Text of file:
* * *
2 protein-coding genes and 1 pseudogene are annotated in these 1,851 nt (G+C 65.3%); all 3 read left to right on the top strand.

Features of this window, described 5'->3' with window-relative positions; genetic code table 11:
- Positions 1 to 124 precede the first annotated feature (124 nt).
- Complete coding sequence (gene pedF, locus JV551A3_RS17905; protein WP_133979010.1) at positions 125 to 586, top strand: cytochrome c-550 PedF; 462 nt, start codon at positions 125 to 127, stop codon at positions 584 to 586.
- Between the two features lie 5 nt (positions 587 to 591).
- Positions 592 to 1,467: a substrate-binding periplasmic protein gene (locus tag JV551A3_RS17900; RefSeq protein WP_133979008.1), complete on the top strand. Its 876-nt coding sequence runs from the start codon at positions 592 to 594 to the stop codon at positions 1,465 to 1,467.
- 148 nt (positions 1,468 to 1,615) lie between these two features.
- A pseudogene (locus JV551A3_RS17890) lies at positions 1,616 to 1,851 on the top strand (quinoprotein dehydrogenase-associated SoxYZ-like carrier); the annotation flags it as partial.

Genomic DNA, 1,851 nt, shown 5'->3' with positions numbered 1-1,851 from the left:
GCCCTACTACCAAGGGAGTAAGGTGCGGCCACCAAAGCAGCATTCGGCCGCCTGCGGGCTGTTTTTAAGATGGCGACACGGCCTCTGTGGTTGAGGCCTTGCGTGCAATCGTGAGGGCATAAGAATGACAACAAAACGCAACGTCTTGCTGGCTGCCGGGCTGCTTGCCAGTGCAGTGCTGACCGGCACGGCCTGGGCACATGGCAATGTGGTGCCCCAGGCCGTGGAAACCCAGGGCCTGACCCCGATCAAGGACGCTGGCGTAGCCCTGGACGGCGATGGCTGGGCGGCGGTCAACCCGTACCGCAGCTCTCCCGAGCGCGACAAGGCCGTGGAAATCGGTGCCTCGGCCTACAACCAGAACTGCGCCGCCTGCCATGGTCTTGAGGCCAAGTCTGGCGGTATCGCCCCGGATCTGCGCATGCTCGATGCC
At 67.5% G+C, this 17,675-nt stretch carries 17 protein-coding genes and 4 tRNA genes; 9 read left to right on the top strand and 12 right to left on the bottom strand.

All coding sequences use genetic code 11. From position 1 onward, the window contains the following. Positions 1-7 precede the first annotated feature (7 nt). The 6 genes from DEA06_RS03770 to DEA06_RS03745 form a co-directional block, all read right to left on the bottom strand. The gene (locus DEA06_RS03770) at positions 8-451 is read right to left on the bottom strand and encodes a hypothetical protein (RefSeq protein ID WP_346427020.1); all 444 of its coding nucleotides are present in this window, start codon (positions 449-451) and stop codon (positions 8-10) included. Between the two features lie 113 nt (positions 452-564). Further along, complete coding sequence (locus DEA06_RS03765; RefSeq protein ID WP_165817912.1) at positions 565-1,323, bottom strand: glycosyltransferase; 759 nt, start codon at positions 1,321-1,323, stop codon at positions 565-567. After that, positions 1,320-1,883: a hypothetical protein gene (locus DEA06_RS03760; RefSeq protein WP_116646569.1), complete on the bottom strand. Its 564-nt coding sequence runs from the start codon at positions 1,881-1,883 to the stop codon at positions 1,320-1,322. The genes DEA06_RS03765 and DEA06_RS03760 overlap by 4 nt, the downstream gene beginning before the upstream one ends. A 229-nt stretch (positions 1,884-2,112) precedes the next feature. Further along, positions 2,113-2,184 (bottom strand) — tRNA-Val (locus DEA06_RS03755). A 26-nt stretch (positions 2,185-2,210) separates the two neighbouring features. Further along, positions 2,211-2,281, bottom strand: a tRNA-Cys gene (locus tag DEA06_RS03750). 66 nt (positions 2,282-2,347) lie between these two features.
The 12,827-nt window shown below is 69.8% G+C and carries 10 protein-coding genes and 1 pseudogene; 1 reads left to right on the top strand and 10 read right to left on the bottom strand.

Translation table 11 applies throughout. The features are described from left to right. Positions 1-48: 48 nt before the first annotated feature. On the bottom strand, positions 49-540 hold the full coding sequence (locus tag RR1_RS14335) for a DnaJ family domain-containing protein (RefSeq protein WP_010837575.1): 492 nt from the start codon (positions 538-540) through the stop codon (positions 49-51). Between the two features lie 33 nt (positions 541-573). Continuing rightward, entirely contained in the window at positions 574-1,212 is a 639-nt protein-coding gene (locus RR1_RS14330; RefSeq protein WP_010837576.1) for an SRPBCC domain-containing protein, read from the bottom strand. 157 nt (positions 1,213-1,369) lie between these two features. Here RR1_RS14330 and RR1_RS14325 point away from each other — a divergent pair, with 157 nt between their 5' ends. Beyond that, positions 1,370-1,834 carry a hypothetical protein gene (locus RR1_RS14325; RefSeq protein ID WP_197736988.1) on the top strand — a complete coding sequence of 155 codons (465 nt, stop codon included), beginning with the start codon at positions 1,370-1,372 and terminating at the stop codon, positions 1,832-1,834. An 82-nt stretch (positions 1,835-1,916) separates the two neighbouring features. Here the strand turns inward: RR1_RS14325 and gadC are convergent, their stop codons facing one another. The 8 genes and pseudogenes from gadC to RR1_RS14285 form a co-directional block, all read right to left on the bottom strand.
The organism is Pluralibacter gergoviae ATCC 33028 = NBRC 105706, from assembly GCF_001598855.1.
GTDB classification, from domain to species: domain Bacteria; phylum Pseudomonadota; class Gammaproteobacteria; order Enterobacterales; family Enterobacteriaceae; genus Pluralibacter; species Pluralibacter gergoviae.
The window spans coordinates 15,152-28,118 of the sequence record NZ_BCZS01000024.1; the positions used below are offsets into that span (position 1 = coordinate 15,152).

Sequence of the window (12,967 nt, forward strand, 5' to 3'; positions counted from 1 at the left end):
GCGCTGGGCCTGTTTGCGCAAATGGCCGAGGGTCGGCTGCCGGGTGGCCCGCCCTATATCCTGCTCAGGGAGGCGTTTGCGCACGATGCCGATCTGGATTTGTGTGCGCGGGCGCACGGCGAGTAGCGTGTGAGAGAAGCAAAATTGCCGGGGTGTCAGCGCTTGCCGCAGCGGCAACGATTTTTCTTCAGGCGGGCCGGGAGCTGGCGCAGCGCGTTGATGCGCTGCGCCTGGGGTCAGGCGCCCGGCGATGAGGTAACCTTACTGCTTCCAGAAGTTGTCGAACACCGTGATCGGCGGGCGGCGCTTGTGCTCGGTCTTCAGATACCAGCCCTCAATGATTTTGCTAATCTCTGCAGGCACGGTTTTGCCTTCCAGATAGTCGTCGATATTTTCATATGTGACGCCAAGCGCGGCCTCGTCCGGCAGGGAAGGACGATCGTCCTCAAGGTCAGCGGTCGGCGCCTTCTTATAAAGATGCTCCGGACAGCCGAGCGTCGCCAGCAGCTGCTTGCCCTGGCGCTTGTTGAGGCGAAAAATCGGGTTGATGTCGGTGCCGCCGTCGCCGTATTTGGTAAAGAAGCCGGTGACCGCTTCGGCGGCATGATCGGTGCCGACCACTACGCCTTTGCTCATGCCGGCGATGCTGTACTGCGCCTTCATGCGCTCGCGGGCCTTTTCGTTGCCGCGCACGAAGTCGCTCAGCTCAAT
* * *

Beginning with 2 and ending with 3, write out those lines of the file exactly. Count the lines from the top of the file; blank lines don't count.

Features of this window, described 5'->3' with window-relative positions; genetic code table 11:
- Positions 1 to 124 precede the first annotated feature (124 nt).